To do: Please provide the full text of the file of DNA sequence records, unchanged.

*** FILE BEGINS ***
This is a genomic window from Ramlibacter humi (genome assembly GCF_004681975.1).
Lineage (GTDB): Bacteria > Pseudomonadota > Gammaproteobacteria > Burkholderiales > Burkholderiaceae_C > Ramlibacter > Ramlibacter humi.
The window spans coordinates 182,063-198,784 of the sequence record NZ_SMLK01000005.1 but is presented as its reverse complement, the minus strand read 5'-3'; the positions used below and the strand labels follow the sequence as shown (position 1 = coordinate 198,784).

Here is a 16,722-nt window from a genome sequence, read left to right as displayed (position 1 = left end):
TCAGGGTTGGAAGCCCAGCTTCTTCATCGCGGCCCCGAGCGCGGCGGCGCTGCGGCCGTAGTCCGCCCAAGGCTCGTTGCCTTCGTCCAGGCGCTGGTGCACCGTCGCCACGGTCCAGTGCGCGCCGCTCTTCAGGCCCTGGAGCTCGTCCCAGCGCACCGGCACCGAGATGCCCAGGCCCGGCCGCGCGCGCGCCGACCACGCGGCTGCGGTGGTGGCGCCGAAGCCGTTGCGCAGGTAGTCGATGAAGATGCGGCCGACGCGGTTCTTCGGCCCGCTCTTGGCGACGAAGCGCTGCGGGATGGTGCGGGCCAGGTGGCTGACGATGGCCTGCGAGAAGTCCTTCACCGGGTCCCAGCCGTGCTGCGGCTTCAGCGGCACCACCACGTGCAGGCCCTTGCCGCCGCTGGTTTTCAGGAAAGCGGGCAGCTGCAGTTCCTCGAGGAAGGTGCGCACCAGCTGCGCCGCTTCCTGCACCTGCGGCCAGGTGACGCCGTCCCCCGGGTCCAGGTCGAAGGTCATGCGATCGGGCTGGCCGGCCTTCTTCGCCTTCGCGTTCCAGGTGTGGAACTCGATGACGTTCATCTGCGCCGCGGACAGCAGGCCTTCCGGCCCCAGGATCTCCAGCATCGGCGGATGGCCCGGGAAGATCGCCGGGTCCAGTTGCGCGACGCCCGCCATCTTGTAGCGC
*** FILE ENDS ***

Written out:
This is a genomic window from Ramlibacter humi (genome assembly GCF_004681975.1).
Lineage (GTDB): Bacteria > Pseudomonadota > Gammaproteobacteria > Burkholderiales > Burkholderiaceae_C > Ramlibacter > Ramlibacter humi.
The window spans coordinates 182,063-198,784 of the sequence record NZ_SMLK01000005.1 but is presented as its reverse complement, the minus strand read 5'-3'; the positions used below and the strand labels follow the sequence as shown (position 1 = coordinate 198,784).

Here is a 16,722-nt window from a genome sequence, read left to right as displayed (position 1 = left end):
TCAGGGTTGGAAGCCCAGCTTCTTCATCGCGGCCCCGAGCGCGGCGGCGCTGCGGCCGTAGTCCGCCCAAGGCTCGTTGCCTTCGTCCAGGCGCTGGTGCACCGTCGCCACGGTCCAGTGCGCGCCGCTCTTCAGGCCCTGGAGCTCGTCCCAGCGCACCGGCACCGAGATGCCCAGGCCCGGCCGCGCGCGCGCCGACCACGCGGCTGCGGTGGTGGCGCCGAAGCCGTTGCGCAGGTAGTCGATGAAGATGCGGCCGACGCGGTTCTTCGGCCCGCTCTTGGCGACGAAGCGCTGCGGGATGGTGCGGGCCAGGTGGCTGACGATGGCCTGCGAGAAGTCCTTCACCGGGTCCCAGCCGTGCTGCGGCTTCAGCGGCACCACCACGTGCAGGCCCTTGCCGCCGCTGGTTTTCAGGAAAGCGGGCAGCTGCAGTTCCTCGAGGAAGGTGCGCACCAGCTGCGCCGCTTCCTGCACCTGCGGCCAGGTGACGCCGTCCCCCGGGTCCAGGTCGAAGGTCATGCGATCGGGCTGGCCGGCCTTCTTCGCCTTCGCGTTCCAGGTGTGGAACTCGATGACGTTCATCTGCGCCGCGGACAGCAGGCCTTCCGGCCCCAGGATCTCCAGCATCGGCGGATGGCCCGGGAAGATCGCCGGGTCCAGTTGCGCGACGCCCGCCATCTTGTAGCGC